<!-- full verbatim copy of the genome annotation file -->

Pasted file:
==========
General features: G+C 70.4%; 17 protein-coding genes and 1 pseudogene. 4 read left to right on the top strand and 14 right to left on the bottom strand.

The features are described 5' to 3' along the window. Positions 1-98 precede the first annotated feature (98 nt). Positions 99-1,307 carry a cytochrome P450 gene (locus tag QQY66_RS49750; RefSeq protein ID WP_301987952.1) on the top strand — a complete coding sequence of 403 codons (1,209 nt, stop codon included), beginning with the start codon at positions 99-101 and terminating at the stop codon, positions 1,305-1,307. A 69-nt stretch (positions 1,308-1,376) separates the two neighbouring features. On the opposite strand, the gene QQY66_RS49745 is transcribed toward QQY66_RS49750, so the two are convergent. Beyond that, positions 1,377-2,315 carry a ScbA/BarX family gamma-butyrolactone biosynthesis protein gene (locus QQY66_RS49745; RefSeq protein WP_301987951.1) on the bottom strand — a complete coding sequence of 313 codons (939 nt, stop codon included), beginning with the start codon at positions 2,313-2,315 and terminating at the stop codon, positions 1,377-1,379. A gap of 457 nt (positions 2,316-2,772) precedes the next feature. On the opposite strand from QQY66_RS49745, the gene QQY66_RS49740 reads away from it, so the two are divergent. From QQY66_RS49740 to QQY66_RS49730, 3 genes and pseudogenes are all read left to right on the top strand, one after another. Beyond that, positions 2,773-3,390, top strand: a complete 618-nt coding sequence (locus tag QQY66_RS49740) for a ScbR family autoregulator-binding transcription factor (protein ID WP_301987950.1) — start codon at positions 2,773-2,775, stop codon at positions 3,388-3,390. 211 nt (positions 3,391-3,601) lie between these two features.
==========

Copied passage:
General features: G+C 70.4%; 17 protein-coding genes and 1 pseudogene. 4 read left to right on the top strand and 14 right to left on the bottom strand.

The features are described 5' to 3' along the window. Positions 1-98 precede the first annotated feature (98 nt). Positions 99-1,307 carry a cytochrome P450 gene (locus tag QQY66_RS49750; RefSeq protein ID WP_301987952.1) on the top strand — a complete coding sequence of 403 codons (1,209 nt, stop codon included), beginning with the start codon at positions 99-101 and terminating at the stop codon, positions 1,305-1,307. A 69-nt stretch (positions 1,308-1,376) separates the two neighbouring features. On the opposite strand, the gene QQY66_RS49745 is transcribed toward QQY66_RS49750, so the two are convergent. Beyond that, positions 1,377-2,315 carry a ScbA/BarX family gamma-butyrolactone biosynthesis protein gene (locus QQY66_RS49745; RefSeq protein WP_301987951.1) on the bottom strand — a complete coding sequence of 313 codons (939 nt, stop codon included), beginning with the start codon at positions 2,313-2,315 and terminating at the stop codon, positions 1,377-1,379. A gap of 457 nt (positions 2,316-2,772) precedes the next feature. On the opposite strand from QQY66_RS49745, the gene QQY66_RS49740 reads away from it, so the two are divergent. From QQY66_RS49740 to QQY66_RS49730, 3 genes and pseudogenes are all read left to right on the top strand, one after another. Beyond that, positions 2,773-3,390, top strand: a complete 618-nt coding sequence (locus tag QQY66_RS49740) for a ScbR family autoregulator-binding transcription factor (protein ID WP_301987950.1) — start codon at positions 2,773-2,775, stop codon at positions 3,388-3,390. 211 nt (positions 3,391-3,601) lie between these two features.